The Reality Of Living With A Tracheostomy – Guest Post by Alex

Alex’s guest post is the 18th post in the segment on my blog, called “The Reality Of…” which gives others the ability to share their story and raise awareness of the disabilities, illnesses, impairments and invisible illnesses that they have.

Meet Alex!

Hi there, my name is Alex, I’m 23 years old and a ‘neck breather’.

My Story

What is a neck breather I hear you ask? Well, when I was born my airway collapsed and as a result I am unable to breathe properly. Therefore, I have a tracheostomy, which is a tube in my neck that I breathe through. When you compare it to breathing through your mouth and nose, I have a very small airway meaning I get out of breath much faster than the average person does, therefore I use a manual wheelchair when out and about.

Having a tracheostomy means I have a very croaky voice. My friends and family compare me to Darth Vader and Marge Simpson, which should give you an idea of how I sound, I know my friends and family are really funny aren’t they *eye roll*.

Despite having a quiet voice, I can communicate pretty well. Unfortunately, I do get misunderstood sometimes, but this is expected. It can be awkward though, especially when the barista at Starbucks gives you the wrong drink, but once I’ve said something a second time I generally get on ok.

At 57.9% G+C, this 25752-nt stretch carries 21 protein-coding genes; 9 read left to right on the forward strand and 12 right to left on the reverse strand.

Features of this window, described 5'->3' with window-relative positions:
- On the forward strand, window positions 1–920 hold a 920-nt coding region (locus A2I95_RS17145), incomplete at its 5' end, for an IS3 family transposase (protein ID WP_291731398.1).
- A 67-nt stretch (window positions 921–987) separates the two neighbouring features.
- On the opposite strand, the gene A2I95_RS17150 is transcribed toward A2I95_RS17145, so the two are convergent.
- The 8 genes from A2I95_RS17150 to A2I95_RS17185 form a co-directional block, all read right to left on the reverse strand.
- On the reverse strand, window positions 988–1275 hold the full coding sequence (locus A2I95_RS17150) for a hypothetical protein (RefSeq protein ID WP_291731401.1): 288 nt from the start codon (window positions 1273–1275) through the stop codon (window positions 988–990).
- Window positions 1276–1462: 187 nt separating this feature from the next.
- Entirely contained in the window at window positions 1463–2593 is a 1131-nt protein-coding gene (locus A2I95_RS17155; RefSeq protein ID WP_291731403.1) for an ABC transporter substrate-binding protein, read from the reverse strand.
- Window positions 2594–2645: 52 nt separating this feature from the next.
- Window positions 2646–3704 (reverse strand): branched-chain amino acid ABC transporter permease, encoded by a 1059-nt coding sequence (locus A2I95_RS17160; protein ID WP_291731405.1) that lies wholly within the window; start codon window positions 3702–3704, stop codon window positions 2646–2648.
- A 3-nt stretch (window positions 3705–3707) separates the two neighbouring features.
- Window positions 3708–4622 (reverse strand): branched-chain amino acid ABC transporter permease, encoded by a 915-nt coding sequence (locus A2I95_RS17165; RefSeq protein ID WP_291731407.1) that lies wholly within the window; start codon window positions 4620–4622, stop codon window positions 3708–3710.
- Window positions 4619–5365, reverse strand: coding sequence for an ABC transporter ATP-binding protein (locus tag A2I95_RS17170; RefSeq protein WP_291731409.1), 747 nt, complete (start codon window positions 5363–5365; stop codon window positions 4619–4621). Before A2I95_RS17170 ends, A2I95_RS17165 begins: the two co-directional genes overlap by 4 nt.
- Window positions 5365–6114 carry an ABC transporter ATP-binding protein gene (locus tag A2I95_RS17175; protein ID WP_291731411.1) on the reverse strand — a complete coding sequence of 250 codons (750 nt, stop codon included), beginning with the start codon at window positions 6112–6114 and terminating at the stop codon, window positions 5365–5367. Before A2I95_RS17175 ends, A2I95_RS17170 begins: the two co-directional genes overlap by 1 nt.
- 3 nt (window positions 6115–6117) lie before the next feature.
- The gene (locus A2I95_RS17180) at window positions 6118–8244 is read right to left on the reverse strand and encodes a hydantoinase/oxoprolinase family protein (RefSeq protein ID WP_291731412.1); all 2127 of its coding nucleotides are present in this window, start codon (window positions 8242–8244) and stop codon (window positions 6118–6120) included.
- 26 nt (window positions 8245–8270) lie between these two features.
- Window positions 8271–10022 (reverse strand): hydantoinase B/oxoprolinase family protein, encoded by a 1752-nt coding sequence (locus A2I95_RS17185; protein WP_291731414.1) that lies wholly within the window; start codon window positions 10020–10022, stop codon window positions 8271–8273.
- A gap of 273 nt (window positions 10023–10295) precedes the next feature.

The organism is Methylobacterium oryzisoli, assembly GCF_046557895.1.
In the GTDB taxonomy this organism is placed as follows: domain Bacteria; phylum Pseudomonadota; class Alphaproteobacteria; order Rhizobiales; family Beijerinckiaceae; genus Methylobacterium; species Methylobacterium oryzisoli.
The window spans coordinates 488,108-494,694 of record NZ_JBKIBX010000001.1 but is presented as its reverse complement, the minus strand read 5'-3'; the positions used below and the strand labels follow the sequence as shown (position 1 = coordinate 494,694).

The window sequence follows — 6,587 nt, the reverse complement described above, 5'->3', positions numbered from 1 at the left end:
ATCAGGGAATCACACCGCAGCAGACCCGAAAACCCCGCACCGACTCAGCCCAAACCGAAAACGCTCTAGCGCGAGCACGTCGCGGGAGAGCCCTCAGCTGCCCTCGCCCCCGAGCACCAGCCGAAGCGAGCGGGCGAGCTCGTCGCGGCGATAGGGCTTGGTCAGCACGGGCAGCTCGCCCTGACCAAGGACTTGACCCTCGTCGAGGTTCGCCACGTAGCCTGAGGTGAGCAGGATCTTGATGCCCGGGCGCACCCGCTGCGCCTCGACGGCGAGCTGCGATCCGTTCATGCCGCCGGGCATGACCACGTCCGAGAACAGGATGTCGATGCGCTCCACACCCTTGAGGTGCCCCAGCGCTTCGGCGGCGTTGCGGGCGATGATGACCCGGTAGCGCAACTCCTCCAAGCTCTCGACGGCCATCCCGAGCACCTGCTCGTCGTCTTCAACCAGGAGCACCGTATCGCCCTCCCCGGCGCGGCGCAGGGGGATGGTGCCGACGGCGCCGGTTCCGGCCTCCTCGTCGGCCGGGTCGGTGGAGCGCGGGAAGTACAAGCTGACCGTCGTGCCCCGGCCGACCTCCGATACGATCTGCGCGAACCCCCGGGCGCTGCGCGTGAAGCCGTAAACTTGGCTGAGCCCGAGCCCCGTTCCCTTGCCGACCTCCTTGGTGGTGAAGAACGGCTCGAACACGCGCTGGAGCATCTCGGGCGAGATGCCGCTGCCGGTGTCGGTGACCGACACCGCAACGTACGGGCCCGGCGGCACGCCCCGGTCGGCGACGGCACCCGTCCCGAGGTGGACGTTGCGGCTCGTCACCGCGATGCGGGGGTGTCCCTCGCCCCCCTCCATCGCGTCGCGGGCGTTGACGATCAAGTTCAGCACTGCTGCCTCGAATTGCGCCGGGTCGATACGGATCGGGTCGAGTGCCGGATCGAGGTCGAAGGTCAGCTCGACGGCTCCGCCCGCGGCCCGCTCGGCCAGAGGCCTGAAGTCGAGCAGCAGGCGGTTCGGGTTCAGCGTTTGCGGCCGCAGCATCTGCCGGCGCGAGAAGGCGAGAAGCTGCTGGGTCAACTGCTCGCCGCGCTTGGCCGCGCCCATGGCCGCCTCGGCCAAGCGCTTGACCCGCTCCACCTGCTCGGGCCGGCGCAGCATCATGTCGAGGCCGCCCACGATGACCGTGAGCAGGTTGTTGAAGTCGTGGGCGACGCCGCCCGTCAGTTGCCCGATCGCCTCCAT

I appreciate that it can be hard understanding someone with a different voice, but imagine how frustrating it is for the person with that different voice, try and have a bit of patience with people like me, we really are trying the best we can. Oh, and my Starbucks order is a mocha not a cappuccino ‘Dan’. I mean, do they even sound the same?! I know, I know. I need to let it go.

Additionally, I carry round a piece of medical equipment with me at all times called a suction unit. This machine helps clean my tube when I cough and prevents my tube from getting blocked.

When I use my suction machine it makes a funny noise for about 30 seconds. Even after 23 years (jeez I’m old), I still get embarrassed using it. I know I shouldn’t, it’s helping me breathe, but the staring faces and little remarks I get don’t help. I was recently out at a café with my family and had to use my machine, the lady on the table next to me said, rather loudly, “what a disgusting noise”. It is so disheartening to be subjected to comments like this and it’s not unusual. I don’t WANT to use this machine, I have to, to keep my airway clean. Please don’t stare or make rude comments, if you’re genuinely interested, feel free to ask about it after I’ve finished, I’d much prefer this than someone just staring at me.